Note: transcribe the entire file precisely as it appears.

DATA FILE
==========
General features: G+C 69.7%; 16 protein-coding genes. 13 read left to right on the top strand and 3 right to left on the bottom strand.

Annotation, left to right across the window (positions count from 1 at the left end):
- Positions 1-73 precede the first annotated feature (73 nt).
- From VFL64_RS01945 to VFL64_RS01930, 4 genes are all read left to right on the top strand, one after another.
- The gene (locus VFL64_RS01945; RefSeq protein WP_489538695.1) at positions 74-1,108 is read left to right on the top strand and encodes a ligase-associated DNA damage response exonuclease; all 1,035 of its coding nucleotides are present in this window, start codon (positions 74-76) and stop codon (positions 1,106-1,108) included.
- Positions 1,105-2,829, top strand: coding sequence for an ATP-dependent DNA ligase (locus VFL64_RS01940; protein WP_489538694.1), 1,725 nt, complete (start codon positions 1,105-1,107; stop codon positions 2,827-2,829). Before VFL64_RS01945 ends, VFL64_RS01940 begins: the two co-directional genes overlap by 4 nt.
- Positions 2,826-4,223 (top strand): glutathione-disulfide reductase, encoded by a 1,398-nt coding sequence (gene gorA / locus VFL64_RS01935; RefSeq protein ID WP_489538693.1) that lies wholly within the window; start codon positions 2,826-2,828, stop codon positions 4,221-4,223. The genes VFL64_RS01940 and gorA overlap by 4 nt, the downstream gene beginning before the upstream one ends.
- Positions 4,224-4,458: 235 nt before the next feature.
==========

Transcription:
General features: G+C 69.7%; 16 protein-coding genes. 13 read left to right on the top strand and 3 right to left on the bottom strand.

Annotation, left to right across the window (positions count from 1 at the left end):
- Positions 1-73 precede the first annotated feature (73 nt).
- From VFL64_RS01945 to VFL64_RS01930, 4 genes are all read left to right on the top strand, one after another.
- The gene (locus VFL64_RS01945; RefSeq protein WP_489538695.1) at positions 74-1,108 is read left to right on the top strand and encodes a ligase-associated DNA damage response exonuclease; all 1,035 of its coding nucleotides are present in this window, start codon (positions 74-76) and stop codon (positions 1,106-1,108) included.
- Positions 1,105-2,829, top strand: coding sequence for an ATP-dependent DNA ligase (locus VFL64_RS01940; protein WP_489538694.1), 1,725 nt, complete (start codon positions 1,105-1,107; stop codon positions 2,827-2,829). Before VFL64_RS01945 ends, VFL64_RS01940 begins: the two co-directional genes overlap by 4 nt.
- Positions 2,826-4,223 (top strand): glutathione-disulfide reductase, encoded by a 1,398-nt coding sequence (gene gorA / locus VFL64_RS01935; RefSeq protein ID WP_489538693.1) that lies wholly within the window; start codon positions 2,826-2,828, stop codon positions 4,221-4,223. The genes VFL64_RS01940 and gorA overlap by 4 nt, the downstream gene beginning before the upstream one ends.
- Positions 4,224-4,458: 235 nt before the next feature.